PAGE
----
C. Autonomic Nervous System (ANS)
"Nomos" in Greek is the word for "law" or "regulation" while "autos" is the word for "self." Hence, the automomic nervous system is the set of neurons which functions almost like a law unto itself. It sends commands to and receives information from internal organs, particularly the heart, intestines, digestive system, lungs, and other organs and glands.
1. Sympathetic Nervous System
The sympathetic branch of the ANS prepares the body for action: fight or flight. These include the heart (pumps more), lungs (breathes more), liver (releases nutrients into blood stream), stomach (stops digestion), muscles (constricts blood vessels), etc.
2. Parasympathetic Nervous System
The parasympathetic branch of the ANS helps to restore the body, build up energy & supplies needed in the future, and relax. So, its actions include increasing digestion in the stomach and intestines, slowing down the heart, and increasing the flow of secretions such as mucus or salivation.
Drugs & the ANS
The two parts of the ANS tend to use different neurotransmitters, e.g., acetylcholine in the parasympathetic NS and norepinepherine in the sympathetic NS.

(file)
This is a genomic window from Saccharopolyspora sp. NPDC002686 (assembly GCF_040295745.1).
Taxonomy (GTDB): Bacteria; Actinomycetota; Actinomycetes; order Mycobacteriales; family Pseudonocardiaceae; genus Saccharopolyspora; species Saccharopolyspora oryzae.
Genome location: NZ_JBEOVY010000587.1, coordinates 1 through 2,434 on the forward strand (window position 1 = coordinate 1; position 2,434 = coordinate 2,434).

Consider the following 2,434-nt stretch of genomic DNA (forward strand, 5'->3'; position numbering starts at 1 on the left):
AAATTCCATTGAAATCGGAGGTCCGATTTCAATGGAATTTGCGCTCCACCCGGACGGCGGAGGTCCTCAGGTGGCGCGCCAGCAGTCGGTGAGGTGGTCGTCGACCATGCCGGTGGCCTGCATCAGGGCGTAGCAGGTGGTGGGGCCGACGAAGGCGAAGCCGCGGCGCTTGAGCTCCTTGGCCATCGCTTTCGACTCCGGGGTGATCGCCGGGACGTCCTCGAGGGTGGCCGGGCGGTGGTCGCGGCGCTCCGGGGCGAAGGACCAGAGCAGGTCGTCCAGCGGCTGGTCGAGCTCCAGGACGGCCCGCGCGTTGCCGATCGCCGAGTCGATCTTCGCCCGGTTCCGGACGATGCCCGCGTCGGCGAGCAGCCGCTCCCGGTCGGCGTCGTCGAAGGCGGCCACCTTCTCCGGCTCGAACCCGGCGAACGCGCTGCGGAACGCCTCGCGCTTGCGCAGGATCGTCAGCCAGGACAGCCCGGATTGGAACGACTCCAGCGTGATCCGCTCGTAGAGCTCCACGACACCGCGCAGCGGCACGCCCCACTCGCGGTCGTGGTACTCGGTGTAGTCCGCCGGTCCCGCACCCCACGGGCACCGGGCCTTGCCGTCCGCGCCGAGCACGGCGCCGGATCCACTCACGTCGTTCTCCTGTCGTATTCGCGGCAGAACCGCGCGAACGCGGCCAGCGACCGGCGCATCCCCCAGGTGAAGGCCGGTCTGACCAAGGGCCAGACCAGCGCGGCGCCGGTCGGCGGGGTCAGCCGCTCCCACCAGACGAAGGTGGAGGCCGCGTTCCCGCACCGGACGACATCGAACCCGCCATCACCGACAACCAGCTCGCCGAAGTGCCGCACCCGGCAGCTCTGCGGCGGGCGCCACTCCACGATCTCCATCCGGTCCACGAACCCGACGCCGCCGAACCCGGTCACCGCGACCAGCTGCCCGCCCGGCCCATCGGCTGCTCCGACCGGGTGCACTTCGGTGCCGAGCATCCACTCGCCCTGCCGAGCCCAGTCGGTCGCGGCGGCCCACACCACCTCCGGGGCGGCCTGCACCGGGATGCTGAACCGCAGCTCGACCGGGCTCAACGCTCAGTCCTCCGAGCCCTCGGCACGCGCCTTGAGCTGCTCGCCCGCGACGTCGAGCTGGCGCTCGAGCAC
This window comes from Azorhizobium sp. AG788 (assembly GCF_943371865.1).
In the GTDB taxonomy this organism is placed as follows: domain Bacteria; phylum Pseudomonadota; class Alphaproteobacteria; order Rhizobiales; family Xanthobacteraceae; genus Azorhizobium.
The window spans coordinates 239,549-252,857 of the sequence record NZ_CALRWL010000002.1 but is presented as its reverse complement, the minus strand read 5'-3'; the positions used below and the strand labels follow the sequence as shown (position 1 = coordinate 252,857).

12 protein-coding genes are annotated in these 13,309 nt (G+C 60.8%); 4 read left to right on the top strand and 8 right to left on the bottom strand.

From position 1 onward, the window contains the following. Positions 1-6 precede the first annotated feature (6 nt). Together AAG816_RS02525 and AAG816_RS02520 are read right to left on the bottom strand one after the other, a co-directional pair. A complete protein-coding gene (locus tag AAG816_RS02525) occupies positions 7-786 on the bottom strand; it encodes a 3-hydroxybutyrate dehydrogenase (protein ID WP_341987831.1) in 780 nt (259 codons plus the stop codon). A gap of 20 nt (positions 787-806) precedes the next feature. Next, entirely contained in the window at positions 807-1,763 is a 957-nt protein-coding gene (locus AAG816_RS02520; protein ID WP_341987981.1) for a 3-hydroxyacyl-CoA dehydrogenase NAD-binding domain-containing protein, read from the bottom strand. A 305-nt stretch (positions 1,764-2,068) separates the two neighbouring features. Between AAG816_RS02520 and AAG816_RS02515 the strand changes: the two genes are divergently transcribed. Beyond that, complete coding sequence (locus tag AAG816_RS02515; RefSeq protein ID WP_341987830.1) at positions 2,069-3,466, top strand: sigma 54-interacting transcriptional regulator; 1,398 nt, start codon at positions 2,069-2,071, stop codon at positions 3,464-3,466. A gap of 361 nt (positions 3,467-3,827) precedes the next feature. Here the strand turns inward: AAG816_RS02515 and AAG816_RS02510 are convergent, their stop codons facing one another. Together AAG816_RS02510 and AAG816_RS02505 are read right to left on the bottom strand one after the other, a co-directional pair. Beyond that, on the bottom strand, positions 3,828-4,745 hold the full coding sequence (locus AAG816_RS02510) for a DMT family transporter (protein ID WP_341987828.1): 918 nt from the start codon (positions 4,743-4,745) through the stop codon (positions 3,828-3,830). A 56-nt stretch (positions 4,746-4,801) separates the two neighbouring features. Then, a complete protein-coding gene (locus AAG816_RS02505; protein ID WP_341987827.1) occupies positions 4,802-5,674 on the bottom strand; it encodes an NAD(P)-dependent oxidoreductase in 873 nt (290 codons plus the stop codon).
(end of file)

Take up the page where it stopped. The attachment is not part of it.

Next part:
Many "over-the-counter" (OTC) cold and flu medications target the ANS by blocking the parasympathetic and/or stimulating the sympathetic nervous system. Sinus flow is a parasympathetic activity. The side effects of OTC remedies often relate to their pro-sympathetic system activities, i.e., increasing heart rate while drying out the mouth.
D. The Brain: Divisions
- Hypothalamus & Pituitary Gland
- Basal Ganglia
- Basal Forebrain
Medulla (medulla oblongata)
- Vital functions: breathing, heart rate, vomiting, coughing, sneezing.
- Connections through the cranial nerves (sensation & motor nerves for head) and parasympathetic nervous system.
Pons (the "bridge")
- Many nerves cross over from one side of the body to the other
- Contains (within the medulla & pons) the reticular formation (including the raphe system)
- Ascending reticular formation is also known as the ascending reticular activating system
- sends output throughout the cerebral cortex and controls our overall level of arousal and attention. It has a role in regulating many basic automatic functions (e.g., sleeping & eating)
- raphe system axons project widely into the forebrain. Deeply involved in our sleep-wake cycle and our readiness to respond to stimuli. These neurons form the major system using serotonin as a a neurotransmitter. Pronounced "ray-fee"
You will NOT be responsible to learn the cranial nerves.
- Complexly connected with the cerebral cortex. We are only beginning to understand its full range of functions.
- Known functions with very good evidence:
- Control of movement & balance
- Time-related behaviors such as shifting attention for alternating sensory data (e.g., judging rhythm; playing the drums)
- Forms of simple learning & conditioning (associating stimuli with responses)
- NEW: role in cognition, language, & affect (emotion)